As reliably as Triangle Coffee House’s drip brew flows, Victor Loperfido inhabits a cushy chair by the shop’s door. In the four months since he moved to Durham after his father’s death, he’s visited daily.
The people filling the bohemian joint draw in the soon-to-be 70-year-old: “golden” baristas, book-beguiled students, regulars with whom he swaps music. “All my friends that I know in Durham frequent this place,” Loperfido says.
But the Ninth Street coffee shop, essential to Loperfido, beloved by many, and a community unto itself, may soon cease to exist. A Starbucks is moving in two doors down. The new competitor could force Triangle out of business, threatening to wipe out much more than coffee.
“It would break my heart if this place closed,” the regular says.
Thin iced coffee
When COVID-19 first hit, Triangle closed for nearly three months. Now, pandemic capacity restrictions continue to hurt business.
“We’re barely [staying] afloat,” Triangle owner Jermaine Bantum says.
Triangle isn’t alone. The number of independently owned coffee shops in the U.S. shrunk in 2020 for the first time in a decade as the coronavirus made sipping and lounging dangerous.
Starbucks is pouring struggling cafés a double shot of disadvantage.
The company announced in June that it’s hastening the roll-out of “convenience-led” drive-throughs and new takeout-only locations. Bantum expects the unopened Ninth Street Starbucks to be a “pickup” shop, a prediction consistent with visible renovations. A green “Coming Soon” sign hangs on the storefront’s window. The iconic siren logo on it might as well be a pirate skull-and-bones. The 32,600-store chain has long been accused of pushing out small coffee shops.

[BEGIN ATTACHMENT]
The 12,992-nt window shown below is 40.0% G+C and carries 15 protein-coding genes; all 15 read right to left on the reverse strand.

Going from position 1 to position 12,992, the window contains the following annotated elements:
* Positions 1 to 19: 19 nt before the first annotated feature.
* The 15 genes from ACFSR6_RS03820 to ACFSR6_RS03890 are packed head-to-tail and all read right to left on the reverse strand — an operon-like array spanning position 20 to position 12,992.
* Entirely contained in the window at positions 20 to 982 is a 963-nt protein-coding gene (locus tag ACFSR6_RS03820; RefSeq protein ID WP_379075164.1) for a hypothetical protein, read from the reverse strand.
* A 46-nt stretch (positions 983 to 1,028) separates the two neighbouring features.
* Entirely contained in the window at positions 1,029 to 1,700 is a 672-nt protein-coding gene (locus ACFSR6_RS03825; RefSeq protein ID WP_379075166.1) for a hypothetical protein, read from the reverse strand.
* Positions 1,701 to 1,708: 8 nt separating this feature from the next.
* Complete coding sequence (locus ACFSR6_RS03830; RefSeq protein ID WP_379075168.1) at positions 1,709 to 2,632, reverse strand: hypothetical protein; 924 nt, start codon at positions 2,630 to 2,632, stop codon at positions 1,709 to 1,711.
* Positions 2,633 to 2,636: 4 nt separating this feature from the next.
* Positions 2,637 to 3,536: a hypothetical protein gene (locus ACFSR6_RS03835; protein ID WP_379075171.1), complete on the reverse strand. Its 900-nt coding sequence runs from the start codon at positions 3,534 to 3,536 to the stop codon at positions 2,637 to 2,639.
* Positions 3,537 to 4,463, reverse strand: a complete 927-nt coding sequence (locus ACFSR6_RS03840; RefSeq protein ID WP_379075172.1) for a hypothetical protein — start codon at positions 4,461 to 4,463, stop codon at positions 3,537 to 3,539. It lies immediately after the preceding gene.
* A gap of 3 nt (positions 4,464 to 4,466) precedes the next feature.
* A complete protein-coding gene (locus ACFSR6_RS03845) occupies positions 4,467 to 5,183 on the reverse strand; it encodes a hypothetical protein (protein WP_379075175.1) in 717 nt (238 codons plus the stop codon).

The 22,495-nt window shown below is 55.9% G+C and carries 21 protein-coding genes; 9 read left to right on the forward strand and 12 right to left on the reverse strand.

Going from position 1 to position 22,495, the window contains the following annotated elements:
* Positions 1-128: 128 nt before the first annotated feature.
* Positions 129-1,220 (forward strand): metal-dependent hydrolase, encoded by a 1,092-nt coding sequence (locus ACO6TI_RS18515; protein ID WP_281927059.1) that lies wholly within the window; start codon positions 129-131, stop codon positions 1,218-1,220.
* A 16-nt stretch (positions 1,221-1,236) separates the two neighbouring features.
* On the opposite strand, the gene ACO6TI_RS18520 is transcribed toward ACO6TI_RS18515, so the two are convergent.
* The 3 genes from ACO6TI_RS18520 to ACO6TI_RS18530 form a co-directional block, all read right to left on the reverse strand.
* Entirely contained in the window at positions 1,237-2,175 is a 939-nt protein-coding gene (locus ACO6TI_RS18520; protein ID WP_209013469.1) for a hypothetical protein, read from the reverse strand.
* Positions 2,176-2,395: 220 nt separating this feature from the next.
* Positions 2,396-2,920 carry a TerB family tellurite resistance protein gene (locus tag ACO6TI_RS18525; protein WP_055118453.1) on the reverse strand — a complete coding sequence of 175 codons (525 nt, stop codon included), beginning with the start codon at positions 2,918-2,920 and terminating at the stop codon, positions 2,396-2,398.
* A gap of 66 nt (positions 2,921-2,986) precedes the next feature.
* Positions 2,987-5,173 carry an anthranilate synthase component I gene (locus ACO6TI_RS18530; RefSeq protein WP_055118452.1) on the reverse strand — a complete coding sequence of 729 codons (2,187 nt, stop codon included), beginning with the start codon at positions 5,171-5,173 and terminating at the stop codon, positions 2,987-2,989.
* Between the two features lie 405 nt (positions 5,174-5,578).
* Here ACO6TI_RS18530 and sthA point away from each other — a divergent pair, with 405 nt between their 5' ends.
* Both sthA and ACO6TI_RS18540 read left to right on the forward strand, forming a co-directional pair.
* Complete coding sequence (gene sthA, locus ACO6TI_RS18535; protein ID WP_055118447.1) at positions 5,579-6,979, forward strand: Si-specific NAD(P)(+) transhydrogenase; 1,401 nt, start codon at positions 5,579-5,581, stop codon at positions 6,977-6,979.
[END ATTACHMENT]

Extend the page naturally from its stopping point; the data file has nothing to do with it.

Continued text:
“The track record speaks for itself,” Bantum says. “It’s usually predatory. They end up pushing out the local businesses when they open up. It’s hard to compete.”
Triangle opened in 2016, but the space it occupies has been home to a coffee shop for at least 20 years, he says. Bantum had plans to open a second Triangle location this summer, before the pandemic hit. That’s still the plan, but now he doesn’t know if he’ll have to close his original spot. “It’s definitely a possibility,” he says. A broader local ecosystem would be hurt if the café were to close, he added. Starbucks won’t get its pastries from Ninth Street Bakery like Triangle does.
Art of the café
Triangle looks like a mill-and-funk-themed fishbowl. On one side, the windows stretch from checkerboard floor to ceiling and look out onto Ninth Street. On the other, they peer into interior office space. Relentlessly colorful paintings from a local artist cover the back red brick wall.
There’s a black couch upstairs, and two more in the basement. It wouldn’t be weird to take a nap. In fact, it’d be easy to doze off if Evan Morgan, the shop’s regular barista, were playing his standard mix of melodic low-fi hip-hop.
Morgan has made coffee at Triangle for three years. He says his boss’s flexibility and the dependable community make it feel unlike work. He knows 30 customers’ orders by heart.
“You get to know their names, their faces, what they got going on in life,” Morgan says.
When he heard Starbucks would be moving into the empty storefront, he was surprised. Ninth Street was supposed to be local. “But the money talks at the end of the day,” he says.